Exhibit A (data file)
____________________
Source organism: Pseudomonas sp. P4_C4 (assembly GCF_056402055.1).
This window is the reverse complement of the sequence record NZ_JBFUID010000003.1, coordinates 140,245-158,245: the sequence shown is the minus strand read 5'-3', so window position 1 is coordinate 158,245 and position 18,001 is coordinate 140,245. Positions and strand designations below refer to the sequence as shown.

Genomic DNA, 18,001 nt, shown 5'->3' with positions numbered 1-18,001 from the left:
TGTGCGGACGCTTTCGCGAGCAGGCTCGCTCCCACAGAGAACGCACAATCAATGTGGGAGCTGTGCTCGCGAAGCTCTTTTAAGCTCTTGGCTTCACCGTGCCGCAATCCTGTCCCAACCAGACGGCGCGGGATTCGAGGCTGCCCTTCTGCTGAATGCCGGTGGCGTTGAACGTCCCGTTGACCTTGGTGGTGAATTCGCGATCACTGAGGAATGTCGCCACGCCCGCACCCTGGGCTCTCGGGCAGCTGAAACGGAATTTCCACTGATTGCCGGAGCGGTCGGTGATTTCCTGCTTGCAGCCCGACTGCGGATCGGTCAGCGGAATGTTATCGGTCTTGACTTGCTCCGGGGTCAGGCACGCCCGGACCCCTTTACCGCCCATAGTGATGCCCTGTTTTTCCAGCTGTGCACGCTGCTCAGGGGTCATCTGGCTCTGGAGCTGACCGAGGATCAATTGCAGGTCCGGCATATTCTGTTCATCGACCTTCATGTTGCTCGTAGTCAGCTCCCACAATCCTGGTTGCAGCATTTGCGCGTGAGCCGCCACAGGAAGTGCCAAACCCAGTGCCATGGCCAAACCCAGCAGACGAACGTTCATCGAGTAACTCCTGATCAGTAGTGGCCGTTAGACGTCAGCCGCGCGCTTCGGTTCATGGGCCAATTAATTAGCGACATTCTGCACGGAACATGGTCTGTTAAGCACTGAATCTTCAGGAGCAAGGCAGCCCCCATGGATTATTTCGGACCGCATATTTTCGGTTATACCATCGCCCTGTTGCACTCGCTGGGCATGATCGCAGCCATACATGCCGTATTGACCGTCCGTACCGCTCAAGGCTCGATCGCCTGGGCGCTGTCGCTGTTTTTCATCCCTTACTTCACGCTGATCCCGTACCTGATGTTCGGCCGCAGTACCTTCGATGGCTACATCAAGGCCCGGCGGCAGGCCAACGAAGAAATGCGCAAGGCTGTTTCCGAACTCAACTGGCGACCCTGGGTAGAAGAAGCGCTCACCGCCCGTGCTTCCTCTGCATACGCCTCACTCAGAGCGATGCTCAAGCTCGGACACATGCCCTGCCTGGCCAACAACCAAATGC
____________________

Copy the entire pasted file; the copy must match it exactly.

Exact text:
Source organism: Pseudomonas sp. P4_C4 (assembly GCF_056402055.1).
This window is the reverse complement of the sequence record NZ_JBFUID010000003.1, coordinates 140,245-158,245: the sequence shown is the minus strand read 5'-3', so window position 1 is coordinate 158,245 and position 18,001 is coordinate 140,245. Positions and strand designations below refer to the sequence as shown.

Genomic DNA, 18,001 nt, shown 5'->3' with positions numbered 1-18,001 from the left:
TGTGCGGACGCTTTCGCGAGCAGGCTCGCTCCCACAGAGAACGCACAATCAATGTGGGAGCTGTGCTCGCGAAGCTCTTTTAAGCTCTTGGCTTCACCGTGCCGCAATCCTGTCCCAACCAGACGGCGCGGGATTCGAGGCTGCCCTTCTGCTGAATGCCGGTGGCGTTGAACGTCCCGTTGACCTTGGTGGTGAATTCGCGATCACTGAGGAATGTCGCCACGCCCGCACCCTGGGCTCTCGGGCAGCTGAAACGGAATTTCCACTGATTGCCGGAGCGGTCGGTGATTTCCTGCTTGCAGCCCGACTGCGGATCGGTCAGCGGAATGTTATCGGTCTTGACTTGCTCCGGGGTCAGGCACGCCCGGACCCCTTTACCGCCCATAGTGATGCCCTGTTTTTCCAGCTGTGCACGCTGCTCAGGGGTCATCTGGCTCTGGAGCTGACCGAGGATCAATTGCAGGTCCGGCATATTCTGTTCATCGACCTTCATGTTGCTCGTAGTCAGCTCCCACAATCCTGGTTGCAGCATTTGCGCGTGAGCCGCCACAGGAAGTGCCAAACCCAGTGCCATGGCCAAACCCAGCAGACGAACGTTCATCGAGTAACTCCTGATCAGTAGTGGCCGTTAGACGTCAGCCGCGCGCTTCGGTTCATGGGCCAATTAATTAGCGACATTCTGCACGGAACATGGTCTGTTAAGCACTGAATCTTCAGGAGCAAGGCAGCCCCCATGGATTATTTCGGACCGCATATTTTCGGTTATACCATCGCCCTGTTGCACTCGCTGGGCATGATCGCAGCCATACATGCCGTATTGACCGTCCGTACCGCTCAAGGCTCGATCGCCTGGGCGCTGTCGCTGTTTTTCATCCCTTACTTCACGCTGATCCCGTACCTGATGTTCGGCCGCAGTACCTTCGATGGCTACATCAAGGCCCGGCGGCAGGCCAACGAAGAAATGCGCAAGGCTGTTTCCGAACTCAACTGGCGACCCTGGGTAGAAGAAGCGCTCACCGCCCGTGCTTCCTCTGCATACGCCTCACTCAGAGCGATGCTCAAGCTCGGACACATGCCCTGCCTGGCCAACAACCAAATGC